Remember that line from the late 1970s? It was the opening of every episode of Laverne & Shirley, the Happy Days spin-off that introduced many of us to Penny Marshall, a feisty, tough-talking comedian. Though she’d been playing small roles on other TV shows (including The Odd Couple with her then-husband Rob Reiner), it was playing Laverne with the big L emblazoned on her tops that cemented her in the pop-culture pantheon—and when we heard Marshall was dead this week, Laverne popped into our minds immediately.
But Marshall, who passed away at 75 due to complications from diabetes, was much more than just Laverne DeFazio. She made perhaps her biggest contribution directing movies that struck a nerve with millions of Americans. (The directing gene seems to run strong in her family—her brother, the late Gary Marshall, orchestrated Pretty Woman and other hits.)
It was playing Laverne with the big L emblazoned on her tops that cemented her in the pop-culture pantheon.
Among Marshall’s films: 1988’s Big, starring Tom Hanks, which was so successful that it made Marshall the first woman to direct a movie that grossed more than $100 million. And for good reason: The movie was fresh, funny (the baby corn scene!) and appealed to anyone—or everyone—who kind of wished they could time-travel. She followed that up in 1992 with A League of Their Own, starring Geena Davis, Rosie O’Donnell, and Madonna in a story about a female baseball league in the 1940s. She also directed Awakenings, starring Robert De Niro and Robin Williams; Riding in Cars with Boys, featuring Drew Barrymore; and The Preacher’s Wife, starring Denzel Washington and Whitney Houston, among others.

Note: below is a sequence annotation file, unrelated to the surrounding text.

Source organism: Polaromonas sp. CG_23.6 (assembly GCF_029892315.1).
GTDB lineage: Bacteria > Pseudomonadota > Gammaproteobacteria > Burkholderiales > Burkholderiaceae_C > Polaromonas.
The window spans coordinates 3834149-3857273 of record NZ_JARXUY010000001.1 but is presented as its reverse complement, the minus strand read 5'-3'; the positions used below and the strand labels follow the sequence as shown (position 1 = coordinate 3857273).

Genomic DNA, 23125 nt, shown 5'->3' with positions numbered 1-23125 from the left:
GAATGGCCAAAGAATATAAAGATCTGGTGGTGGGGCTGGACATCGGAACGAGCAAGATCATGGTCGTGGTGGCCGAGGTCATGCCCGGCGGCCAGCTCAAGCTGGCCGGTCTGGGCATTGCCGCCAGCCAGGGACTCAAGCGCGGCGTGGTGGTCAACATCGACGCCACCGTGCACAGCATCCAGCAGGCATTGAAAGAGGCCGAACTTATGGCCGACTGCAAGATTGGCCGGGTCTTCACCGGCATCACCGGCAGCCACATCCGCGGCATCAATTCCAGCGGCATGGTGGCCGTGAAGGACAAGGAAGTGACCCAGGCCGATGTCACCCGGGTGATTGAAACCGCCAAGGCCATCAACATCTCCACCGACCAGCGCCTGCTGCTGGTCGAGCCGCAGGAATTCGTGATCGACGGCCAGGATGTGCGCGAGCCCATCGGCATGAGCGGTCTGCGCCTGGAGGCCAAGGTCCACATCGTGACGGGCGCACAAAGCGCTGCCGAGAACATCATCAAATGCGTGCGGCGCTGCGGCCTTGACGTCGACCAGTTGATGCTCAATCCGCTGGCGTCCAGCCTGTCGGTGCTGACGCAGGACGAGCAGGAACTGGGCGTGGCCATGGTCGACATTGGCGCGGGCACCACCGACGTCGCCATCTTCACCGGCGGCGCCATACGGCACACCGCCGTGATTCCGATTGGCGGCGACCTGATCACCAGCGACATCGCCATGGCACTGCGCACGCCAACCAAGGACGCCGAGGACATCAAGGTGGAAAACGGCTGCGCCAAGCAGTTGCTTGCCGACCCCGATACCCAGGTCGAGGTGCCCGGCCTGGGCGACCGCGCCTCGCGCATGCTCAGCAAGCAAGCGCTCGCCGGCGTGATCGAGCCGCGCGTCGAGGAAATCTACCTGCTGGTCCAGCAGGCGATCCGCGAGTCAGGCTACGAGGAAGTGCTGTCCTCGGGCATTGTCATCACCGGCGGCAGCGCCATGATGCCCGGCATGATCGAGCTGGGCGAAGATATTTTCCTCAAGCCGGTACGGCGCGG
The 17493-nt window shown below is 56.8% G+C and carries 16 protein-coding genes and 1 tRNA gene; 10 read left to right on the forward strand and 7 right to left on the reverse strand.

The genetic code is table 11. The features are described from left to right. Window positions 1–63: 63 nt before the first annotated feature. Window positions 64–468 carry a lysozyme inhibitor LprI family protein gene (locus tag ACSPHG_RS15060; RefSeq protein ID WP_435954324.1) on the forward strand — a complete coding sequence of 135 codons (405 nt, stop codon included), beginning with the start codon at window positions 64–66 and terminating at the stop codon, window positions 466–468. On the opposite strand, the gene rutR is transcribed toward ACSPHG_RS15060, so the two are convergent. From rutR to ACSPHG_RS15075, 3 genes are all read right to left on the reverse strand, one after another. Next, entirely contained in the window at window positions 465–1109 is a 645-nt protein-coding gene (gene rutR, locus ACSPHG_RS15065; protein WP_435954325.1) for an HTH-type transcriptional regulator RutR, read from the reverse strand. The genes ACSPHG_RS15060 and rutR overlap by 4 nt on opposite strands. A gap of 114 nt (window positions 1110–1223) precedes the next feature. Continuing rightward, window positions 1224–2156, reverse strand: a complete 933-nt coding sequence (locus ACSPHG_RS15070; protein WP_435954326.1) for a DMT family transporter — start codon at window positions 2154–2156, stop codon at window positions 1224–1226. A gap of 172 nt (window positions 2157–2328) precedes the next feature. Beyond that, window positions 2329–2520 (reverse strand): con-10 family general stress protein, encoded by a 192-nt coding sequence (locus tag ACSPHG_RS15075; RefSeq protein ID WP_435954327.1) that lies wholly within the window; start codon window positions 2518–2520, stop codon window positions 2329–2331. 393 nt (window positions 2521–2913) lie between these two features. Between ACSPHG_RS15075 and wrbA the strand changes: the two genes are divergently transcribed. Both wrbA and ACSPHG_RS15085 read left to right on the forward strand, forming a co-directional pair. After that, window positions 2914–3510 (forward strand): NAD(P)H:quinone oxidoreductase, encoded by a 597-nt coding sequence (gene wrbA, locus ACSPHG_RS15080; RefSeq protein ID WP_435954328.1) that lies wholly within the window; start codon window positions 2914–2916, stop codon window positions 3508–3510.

Humanity and Humor
Her eye was attuned to human behavior—and humor—in her early years. Raised in the Bronx, she was encouraged to perform by her mother, who ran a neighborhood dance and acrobatics school for kids. Marshall immortalized her mother in her memoir, titled—ahem—My Mother Was Nuts. She left college to marry husband #1 and raise a daughter, but she soon found herself divorced and struggling to make ends meet.
When she moved to Los Angeles and began getting small TV roles, her luck began to change. She never lost her love for entertainment and being entertaining, pulling through substance-abuse issues and a bout of cancer. In recent years, she popped up as director of a few United States of Tara episodes and appeared on Portlandia. She once said, “I want you to laugh and cry. That’s what I do.” And she did just that, so very well.
And that’s why, to us, Penny Marshall will live forever.